But figure on seeing plenty of Bard, who appeared in a career-high 118 games in 2007 and made 103 starts behind the plate, including 11 consecutive starts to end the season.
"He wants to [play every day]. Like all players, he wants to play. I think last year was a pretty good test to see if he could handle it," Black said. "I know mentally he can handle it, physically he can. He has the desire.
"Physically, it's a demanding position," Black said. "I don't know if he's going to do a Jim Sundberg [who holds the Major League record for catching 90 percent of his team's games in six different seasons]. But he wants to, but I don't know if that's the right thing to do with Josh."
Just don't expect Bard to go asking for a day off, and not just because the Padres had a day off Thursday and another coming on Monday. Bard takes pride in preparing himself to play every day and prepared for such each of the last three winters at Coors Field in Denver, near his offseason home.
"The way I train is to get ready to catch 130 games. I don't think you can train any way but that way," Bard said. "With our training staff, strength coach, message therapists and all the things [we're] blessed to have over here, I don't think there's any excuse not being able to play every day."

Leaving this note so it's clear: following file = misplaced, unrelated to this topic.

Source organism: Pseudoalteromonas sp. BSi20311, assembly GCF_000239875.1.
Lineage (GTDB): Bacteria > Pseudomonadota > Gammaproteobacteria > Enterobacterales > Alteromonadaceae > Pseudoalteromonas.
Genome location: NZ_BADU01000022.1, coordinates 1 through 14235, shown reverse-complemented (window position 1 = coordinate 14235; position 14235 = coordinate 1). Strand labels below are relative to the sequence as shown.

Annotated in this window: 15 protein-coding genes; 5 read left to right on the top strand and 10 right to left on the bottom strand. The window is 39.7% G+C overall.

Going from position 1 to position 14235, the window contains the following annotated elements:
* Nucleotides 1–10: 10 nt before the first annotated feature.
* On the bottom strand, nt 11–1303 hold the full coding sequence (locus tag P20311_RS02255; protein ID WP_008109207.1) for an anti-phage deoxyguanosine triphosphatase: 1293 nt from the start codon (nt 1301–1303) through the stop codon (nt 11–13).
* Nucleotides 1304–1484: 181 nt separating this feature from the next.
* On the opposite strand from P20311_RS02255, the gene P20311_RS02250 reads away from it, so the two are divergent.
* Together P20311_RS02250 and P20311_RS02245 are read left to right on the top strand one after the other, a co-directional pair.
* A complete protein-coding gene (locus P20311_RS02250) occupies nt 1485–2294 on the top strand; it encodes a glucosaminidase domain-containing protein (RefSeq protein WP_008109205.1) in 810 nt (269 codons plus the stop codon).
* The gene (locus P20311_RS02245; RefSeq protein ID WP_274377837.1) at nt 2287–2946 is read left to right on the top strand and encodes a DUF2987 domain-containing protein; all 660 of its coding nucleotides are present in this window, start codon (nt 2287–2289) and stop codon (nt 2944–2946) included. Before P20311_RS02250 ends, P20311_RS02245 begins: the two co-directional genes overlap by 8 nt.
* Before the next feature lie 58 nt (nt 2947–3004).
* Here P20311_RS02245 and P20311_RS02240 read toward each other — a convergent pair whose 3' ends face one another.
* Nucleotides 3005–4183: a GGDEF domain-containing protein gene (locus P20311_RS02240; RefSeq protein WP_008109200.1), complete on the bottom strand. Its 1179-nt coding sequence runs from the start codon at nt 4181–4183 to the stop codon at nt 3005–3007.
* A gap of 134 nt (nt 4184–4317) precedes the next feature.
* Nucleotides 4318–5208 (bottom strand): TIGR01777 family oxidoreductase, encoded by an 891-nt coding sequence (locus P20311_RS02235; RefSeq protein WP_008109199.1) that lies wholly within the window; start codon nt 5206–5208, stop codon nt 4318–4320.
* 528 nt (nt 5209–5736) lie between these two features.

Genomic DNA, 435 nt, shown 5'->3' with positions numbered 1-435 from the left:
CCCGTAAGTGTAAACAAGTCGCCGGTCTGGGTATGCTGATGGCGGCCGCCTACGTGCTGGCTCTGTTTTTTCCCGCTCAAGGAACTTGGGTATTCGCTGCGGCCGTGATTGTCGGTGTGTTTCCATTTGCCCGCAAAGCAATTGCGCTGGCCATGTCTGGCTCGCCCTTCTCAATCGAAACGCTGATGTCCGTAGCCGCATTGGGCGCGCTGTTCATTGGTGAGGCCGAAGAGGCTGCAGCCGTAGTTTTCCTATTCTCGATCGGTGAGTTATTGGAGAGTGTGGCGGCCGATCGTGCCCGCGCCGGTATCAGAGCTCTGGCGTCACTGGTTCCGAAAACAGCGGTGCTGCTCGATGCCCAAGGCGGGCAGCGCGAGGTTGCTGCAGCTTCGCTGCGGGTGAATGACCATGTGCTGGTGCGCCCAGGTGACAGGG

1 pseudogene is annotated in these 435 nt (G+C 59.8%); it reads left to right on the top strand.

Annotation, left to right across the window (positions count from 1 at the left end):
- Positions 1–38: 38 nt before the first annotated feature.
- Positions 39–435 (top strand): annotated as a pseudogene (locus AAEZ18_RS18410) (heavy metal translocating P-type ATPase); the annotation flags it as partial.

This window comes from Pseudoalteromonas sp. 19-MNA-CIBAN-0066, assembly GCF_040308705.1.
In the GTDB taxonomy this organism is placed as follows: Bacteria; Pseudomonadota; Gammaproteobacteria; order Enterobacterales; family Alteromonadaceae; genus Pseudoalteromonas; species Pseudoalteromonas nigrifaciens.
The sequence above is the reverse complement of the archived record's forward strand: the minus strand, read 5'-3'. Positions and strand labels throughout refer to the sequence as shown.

The extra wear-and-tear certainly didn't have an adverse effect on Bard's game last season, as he hit .329 in September with eight multi-hit games. He played the last month and a half with an injured right wrist that needed minor surgery after the season.
"I understand that my position is tasking, but I caught 27 of the last 29 [games] last year, banged up. I think a lot of it is mental," Bard said. "We are looking for players who want to play every day over here. I learned at a young age, the good players, the guys that I admired, were there ready to play. That's the mindset that I take."
Corey Brock is a reporter for MLB.com. This story was not subject to the approval of Major League Baseball or its clubs.